Friday, November 10, 2006

Parent teacher conferences were last night. I must confess at the begining of the blessed event, I was less than excited. This is a tough group of kids, and I was not sure what to expect from meeting with parents. Sure, I have talked with many on the phone, had a few face to face meetings, so I guess I did have some expectations.

Outside the fact it was an incredibly long day, I was pleased with the outcome. Many of my struggling students had parents that came. We had some wonderful, productive conversations!

The most amazing part of the day however, was an observation on my part though. As wiht most schools, I have a large number of students whose parents are divorced. The first set of these, the father visited with me first, never mentioning that his wife was sitting waiting to speak to me next. He did have a few negative comments about how he was never quite sure what type of structure was in place for homework or nightly reading when his son is with mom. His tone made is obvious he felt his wife was inadequate in his supervision of both their son's behavior and academic progress. When he moved on, the woman who followed him introduced herself as A's mom, and made a sharp tongued comment about me having met her husband, and proceeded to praise her son, acknowledging his successes. She made a few subtle jabs at dad, and moved on.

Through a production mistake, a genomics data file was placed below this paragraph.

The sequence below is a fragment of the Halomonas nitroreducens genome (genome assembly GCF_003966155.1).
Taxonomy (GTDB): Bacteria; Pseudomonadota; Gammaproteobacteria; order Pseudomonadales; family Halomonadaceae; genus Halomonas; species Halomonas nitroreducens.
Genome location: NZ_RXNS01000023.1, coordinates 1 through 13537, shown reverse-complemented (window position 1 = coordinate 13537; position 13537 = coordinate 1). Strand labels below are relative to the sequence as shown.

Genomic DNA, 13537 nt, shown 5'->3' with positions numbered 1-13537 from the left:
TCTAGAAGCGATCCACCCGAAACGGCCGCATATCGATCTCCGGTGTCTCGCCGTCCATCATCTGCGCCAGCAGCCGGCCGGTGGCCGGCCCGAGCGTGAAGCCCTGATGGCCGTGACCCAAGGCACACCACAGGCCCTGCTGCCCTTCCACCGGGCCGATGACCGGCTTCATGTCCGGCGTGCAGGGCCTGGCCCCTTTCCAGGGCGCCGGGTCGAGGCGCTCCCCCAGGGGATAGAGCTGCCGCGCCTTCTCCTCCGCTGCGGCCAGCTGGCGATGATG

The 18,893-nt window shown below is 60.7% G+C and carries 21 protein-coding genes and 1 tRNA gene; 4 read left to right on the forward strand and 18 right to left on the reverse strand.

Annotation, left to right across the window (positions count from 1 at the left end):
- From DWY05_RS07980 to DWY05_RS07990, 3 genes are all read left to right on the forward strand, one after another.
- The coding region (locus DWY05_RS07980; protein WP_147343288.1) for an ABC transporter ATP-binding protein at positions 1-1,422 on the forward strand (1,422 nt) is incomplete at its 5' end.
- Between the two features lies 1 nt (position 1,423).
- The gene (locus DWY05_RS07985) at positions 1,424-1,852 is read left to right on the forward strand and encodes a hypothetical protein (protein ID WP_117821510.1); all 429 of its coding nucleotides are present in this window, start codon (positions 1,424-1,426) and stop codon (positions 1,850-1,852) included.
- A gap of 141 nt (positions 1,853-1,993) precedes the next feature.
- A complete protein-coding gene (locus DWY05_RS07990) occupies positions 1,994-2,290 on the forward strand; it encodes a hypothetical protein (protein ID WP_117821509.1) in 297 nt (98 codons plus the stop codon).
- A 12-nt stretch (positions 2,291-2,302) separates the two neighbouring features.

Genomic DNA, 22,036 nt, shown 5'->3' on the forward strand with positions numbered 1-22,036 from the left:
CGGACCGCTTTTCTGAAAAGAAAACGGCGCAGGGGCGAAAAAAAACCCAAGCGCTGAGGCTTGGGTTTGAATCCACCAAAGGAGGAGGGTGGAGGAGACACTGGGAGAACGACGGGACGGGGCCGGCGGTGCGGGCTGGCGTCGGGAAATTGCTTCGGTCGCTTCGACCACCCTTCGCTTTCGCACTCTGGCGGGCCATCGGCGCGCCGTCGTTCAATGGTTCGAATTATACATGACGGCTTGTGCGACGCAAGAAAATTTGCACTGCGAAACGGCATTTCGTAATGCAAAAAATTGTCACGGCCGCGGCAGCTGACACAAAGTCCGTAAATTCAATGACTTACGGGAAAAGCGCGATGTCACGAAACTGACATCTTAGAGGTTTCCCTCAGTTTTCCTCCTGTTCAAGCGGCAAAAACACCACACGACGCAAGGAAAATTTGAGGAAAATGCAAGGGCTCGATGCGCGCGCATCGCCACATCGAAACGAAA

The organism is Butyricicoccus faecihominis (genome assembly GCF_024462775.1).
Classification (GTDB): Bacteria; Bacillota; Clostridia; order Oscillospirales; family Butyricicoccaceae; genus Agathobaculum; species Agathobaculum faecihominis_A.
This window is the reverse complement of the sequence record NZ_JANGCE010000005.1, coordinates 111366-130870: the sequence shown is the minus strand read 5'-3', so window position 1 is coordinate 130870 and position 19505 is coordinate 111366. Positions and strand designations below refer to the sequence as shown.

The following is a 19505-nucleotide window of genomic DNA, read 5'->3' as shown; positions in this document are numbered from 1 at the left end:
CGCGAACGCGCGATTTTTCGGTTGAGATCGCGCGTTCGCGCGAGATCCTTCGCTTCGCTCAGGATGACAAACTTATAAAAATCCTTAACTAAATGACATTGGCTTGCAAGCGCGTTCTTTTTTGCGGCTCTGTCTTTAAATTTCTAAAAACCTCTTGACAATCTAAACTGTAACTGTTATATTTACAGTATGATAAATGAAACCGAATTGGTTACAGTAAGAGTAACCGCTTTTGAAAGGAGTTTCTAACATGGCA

The next set of divorced parents I noticed, the dad again was the first to visit with me. He told me mom would be there soon but since he is also himself a teacher, he needed to get to his own conferences. He was polite, never giving any negative comments about mom, and even pointedly left the progress report for her to pick up. Meeting with mom shortly after, was pleasant as well. We discussed their son, and ho sending him to dad's classroom might be a productive option when the son comes unprepared for class. All in all, this conversation was positive as well.

The most amazing non-traditional family came in a herd to my table. There were 4 adults, and 2 small children. (the young man being discussed is out of school suspended) WOW! What a wonderful support network for this young man. Had I not known the mom previously, I would never have been able to determine which were the biological parents and which were the step parents. Each of the 4 adults had positive comments about the boy, concerns to ask about, suggestions on how we could help him experience more success. It was the MOST amazing conference I have ever been a part of!

As I reflect back on these particular three conferences, I wonder why parents have such a difficult time realizing how their interactions, or lack thereof, impac their children. Why can't they be more like the last group, working towards a common goal for their child.

Conferences are conferences... leaving me with a to-do list for the next day, a stack of "I found it in my backpack" papers to correct, and a new sense of appreciation of my students.

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